“The reports of my death have been greatly exaggerated,” Mark Twain said in 1897 upon publication of his obituary in a New York paper. He lived another thirteen years.
Barack Obama might say the same about reports of his political death.
Pundits and politicians have been writing the president’s political obituary for some time now, claiming he is an ineffective president who can’t get Congress to approve his agenda and an incompetent leader presiding over a disastrous foreign policy. In a recent NBC News/Wall Street Journal poll, 54 percent of respondents said the president is no longer “able to lead the country and get the job done.” NBC’s Chuck Todd commented, “This Poll is a disaster for the president. Essentially, the public is saying ‘your presidency is over.’” Florida Republican Senator Marco Rubio told Sean Hannity of Fox News, “I agree with that.”
“Whether it’s foreign policy, or the issue on the border, or the VA, or the IRS losing its emails or Benghazi before that, it seems like every day now, every other day, there’s a new crisis,” Rubio said. “It’s almost like we’re overwhelmed by the number of crises, conflicts that are arising as a result of the incompetence and in some instances design of this administration.”
Instant analysis may be instant, but it’s often not very analytical. And while journalism may be the first draft of history, it’s only a draft. History requires a longer view, one not available to contemporary critics.
The pundits and the politicians and the public should take a deep breath. Barack Obama’s presidency may be battered, but it’s not over. The results in the recent NBC/WSJ poll were similar to other polls in the last half year; they hardly constitute a “disaster.” The real issue over Obama’s popularity is whether he will drag Democrats down in November. The same poll found that the public favors, by a slight margin, Democrats over Republicans to control Congress. (They won’t, because of gerrymandering, but that’s another article.)
For the longer view of history, look at Obama’s domestic record. Healthcare reform, his signature achievement, has overcome its rocky start and is a stunning success; it will not be reversed when he leaves office, no matter who wins the White House. The president’s actions on the environment are the most important in decades. Obama reversed the financial slide of the last years of his predecessor’s failed presidency, and during his tenure millions of jobs have been added. Financial reform, though not as sweeping as progressives wanted, still has placed significant curbs on the excesses of Wall Street and the big banks.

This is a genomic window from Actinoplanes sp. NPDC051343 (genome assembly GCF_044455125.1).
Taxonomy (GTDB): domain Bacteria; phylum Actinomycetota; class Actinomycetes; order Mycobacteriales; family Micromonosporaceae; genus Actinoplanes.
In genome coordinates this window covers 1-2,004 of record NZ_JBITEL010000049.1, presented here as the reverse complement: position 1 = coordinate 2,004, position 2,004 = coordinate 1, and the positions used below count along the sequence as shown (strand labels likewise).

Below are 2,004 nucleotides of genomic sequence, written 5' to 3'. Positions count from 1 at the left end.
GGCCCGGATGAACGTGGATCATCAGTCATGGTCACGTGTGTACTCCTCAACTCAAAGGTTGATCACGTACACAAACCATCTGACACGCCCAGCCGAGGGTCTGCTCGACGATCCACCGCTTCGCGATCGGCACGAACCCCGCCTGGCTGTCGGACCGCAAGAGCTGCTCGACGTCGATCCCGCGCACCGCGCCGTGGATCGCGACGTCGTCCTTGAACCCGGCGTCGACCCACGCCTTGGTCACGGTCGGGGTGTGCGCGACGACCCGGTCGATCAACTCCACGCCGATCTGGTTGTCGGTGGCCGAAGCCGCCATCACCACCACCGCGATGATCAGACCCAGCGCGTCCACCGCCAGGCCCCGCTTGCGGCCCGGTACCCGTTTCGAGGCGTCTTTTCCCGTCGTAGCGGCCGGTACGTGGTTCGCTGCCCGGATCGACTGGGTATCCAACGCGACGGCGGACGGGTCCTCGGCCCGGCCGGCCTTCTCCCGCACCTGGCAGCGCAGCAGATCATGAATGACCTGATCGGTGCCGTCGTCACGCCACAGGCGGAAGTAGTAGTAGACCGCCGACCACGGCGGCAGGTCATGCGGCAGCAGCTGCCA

True, the president has not delivered on immigration reform and restructuring of tax policy, among other promises. But is that his fault? History is likely to say no, pinning the blame on obstructionist Republicans in Congress who would rather see the nation suffer than accord the president a success by doing the right thing.
Much of the current Obama-bashing stems from recent foreign policy crises. The president did not prevent Putin’s illegal seizure of Crimea; he failed to avert the horrific blood-letting in Syria; and Iraq is splitting into three pieces on his watch.
No less an expert that Dick Cheney says, “Rarely has a U.S. president been so wrong about so much at the expense of so many.” This from the former vice president who assured the nation that American troops will “be greeted as liberators” by the Iraqis and who so confidently asserted that Saddam Hussein’s regime harbored weapons of mass destruction and cooperated with al-Qaeda.
On Iraq, Cheney criticizes the president for not leaving behind “residual American forces” in 2011, conveniently forgetting that it was the government of Iraqi President Nouri al-Maliki that refused to accept the presence of American troops.
Yes, Iraq may fragment into Shiite, Sunni, and Kurdish regions. Not an ideal solution, but perhaps a practical one to the crisis caused by the Bush-Cheney illegal invasion of the country and a solution no worse than the artificial borders drawn by the British and the French following the collapse of the Ottoman Empire. Europe in the 21st century has achieved a degree of stability because, for the most part, ethnic and religious groups now have a country of their own, a result of the horrors of the previous century which began with the cataclysm of the First World War, witnessed the untold sufferings and the genocide of the Second, and ended with ethnic cleansing in the Balkans.
As for the rest, there is only so much the United States and its president can do. Stop Putin? Short of a military intervention, how? Stop Syria’s Assad? Congress wouldn’t go along with the president’s plans. Failed to achieve a Mideast peace? Well, no one else ever succeeded.
What about Benghazi? Countless congressional probes have failed to document administration wrongdoing; new investigations won’t find what the previous ones could not. The Bergdahl-Taliban trade? What president would not have made it?
Republicans are quick to criticize all things Obama. But partisan attacks do not constitute analysis or historical insight.
No one knows for sure what the sober view of historical perspective will be on President Obama, but here’s betting the Obama administration will look pretty good in the rearview mirror.